It was an entertaining, encouraging and exhausting morning – HUGE thanks again to Alex at SaberAce for all his hard work. Now comes more stubble-field practice, more reading and more dreams of flying..... a dream that is slowly inching towards reality!

Enjoy your flying,

Bob

(PS – birthday update: flying goggles, a windsock and the Flights for Hero’s DVD! Oh, and a watering can and bird-box for the garden... :roll: )

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I did most of my training in the winter months. At the time, it seemed like a good idea to take advantage of the stable weather. The added bonus was the absence of heat. I'ts easy to add warm clothing.

I actually passed up the opportunity to fly this weekend, just because it was too hot :(

Good to hear you're pushing on through the heat and getting closer to flying :D

Pete.

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  • 4 weeks later...

After a breezy, blustery week the forecast looked promising for Saturday. A quick text to Alex to check his availability, and within 30 mins it was Mike who called back and invited me back to Rayne for my fourth 3 hour session.

I arrived at the field having first collected six paramotor magazines from an eBayer in Braintree: £6.50 well spent! Especially as three of them had dedicated articles on photography from paramotors, one of the main reasons I want to get up in the air. I've played with kite photography for years, and always appreciated the major difference a small change in perspective can make. But kite photography is, by its very nature, rather a hit or miss affair - what I needed was a platform to get the photographer up where the action is....

After a quick chat to bring Mike up to speed with progress made to date, we grabbed a wing and wandered off across the field. A few minutes reverse handling quickly illustrated how changeable the wind actually was, switching from a stiff breeze to nothing in the blink of an eye. Although it was only 9.30am the sun was out and clearly the mass of air moving over the field was very variable.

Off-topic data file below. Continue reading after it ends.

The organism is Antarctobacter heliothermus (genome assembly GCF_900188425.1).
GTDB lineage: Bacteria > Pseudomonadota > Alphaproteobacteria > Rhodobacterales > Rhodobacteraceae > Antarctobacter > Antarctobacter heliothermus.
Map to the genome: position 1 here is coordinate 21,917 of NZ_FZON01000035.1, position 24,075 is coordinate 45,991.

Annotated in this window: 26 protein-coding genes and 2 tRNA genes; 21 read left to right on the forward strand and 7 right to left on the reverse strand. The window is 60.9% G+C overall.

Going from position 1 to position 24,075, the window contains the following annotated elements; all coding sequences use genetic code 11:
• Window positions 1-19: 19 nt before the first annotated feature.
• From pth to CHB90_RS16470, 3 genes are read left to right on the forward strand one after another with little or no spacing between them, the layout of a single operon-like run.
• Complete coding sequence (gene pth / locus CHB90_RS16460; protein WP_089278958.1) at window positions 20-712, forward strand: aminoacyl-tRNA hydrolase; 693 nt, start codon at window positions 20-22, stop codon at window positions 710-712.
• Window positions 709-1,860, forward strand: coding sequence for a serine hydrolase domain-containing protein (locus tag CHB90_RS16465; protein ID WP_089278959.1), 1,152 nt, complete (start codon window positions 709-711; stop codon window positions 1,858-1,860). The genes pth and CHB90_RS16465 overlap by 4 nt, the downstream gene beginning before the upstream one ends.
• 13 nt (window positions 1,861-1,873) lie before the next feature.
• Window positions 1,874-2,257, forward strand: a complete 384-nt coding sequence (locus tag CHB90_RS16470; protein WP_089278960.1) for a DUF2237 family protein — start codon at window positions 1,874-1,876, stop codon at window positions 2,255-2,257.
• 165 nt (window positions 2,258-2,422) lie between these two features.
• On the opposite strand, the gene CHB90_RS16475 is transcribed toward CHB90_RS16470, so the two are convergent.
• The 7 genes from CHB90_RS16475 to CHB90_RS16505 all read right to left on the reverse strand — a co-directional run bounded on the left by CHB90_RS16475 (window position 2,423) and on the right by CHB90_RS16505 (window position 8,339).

But that's what I really wanted; perfect active air, comfortably within safe boundaries but hugely changeable and requiring a lot of input :D:D

Next up came some forward runs - we stuck with reverse launching, then turned & walked the width of the field. I'm really trying to focus on feeling what the wing is doing behind/above me, rather than looking up at the wing or down at its shadow. Hopefully this will pay dividends in the future.

I have developed a tendency to brake the wing a little too much, so that it's hanging back a touch. Not much, not enough to hinder forward movement, just a little further back than perhaps it should be. Thinking about this, perhaps by doing this I'm subconsciously giving myself a little more time in the event of a surge forward; I have just that split-second longer to recognise when everything goes light. However, it's something that I know will improve with practice, especially now that I'm aware of it. Again, something that became apparent because of the variable conditions.

The closest analogy I can think of is pulling wheelies on a motorbike. I was never very good at them because I had a terminal fear of going over backwards. So rather than reach equilibrium with the front wheel, say, two feet off the ground, I fought hard with the wheel only one foot up; never truly in control and always short-lived. Of course, on a bike the cost of going over backwards was huge, both financially and painfully. At least a wing just flops down in front!

Next Mike strapped a (non-running) motor onto my back, and I attempted exactly the same ground handling process that had become second nature a mere 15 minutes before.... what a difference 30kgs on your back makes! :shock::shock: I got the wing up, tried to turn.... and couldn't! Then, once I did turn, couldn't stop!! I was completely surprised by the inertia followed by momentum the weight of a motor introduced, and how immediately ground handling a wing was rendered nigh on impossible.

After untangling the resultant mess, and seriously recalibrating my capability, we soon got going again. Before long (and in an ever-strengthening wind) I was back in control and retrieving that all-important feel. What became apparent was the vital foundation of ground-handling the wing; once I'd overcome the shock and allowed for the inertia the motor introduces, the wing handling was still there. Huge credit to Mike & Alex, always building feel, building knowledge, building confidence... evolving towards capability and safety.

This was the big lesson of the session: adding the weight of a paramotor and distraction of a throttle, even with the motor not running, completely changes the dynamic of ground-handling. And this without any torque or gyroscopic effect! I vowed to get back into the stubble field, strap on my motor and practice!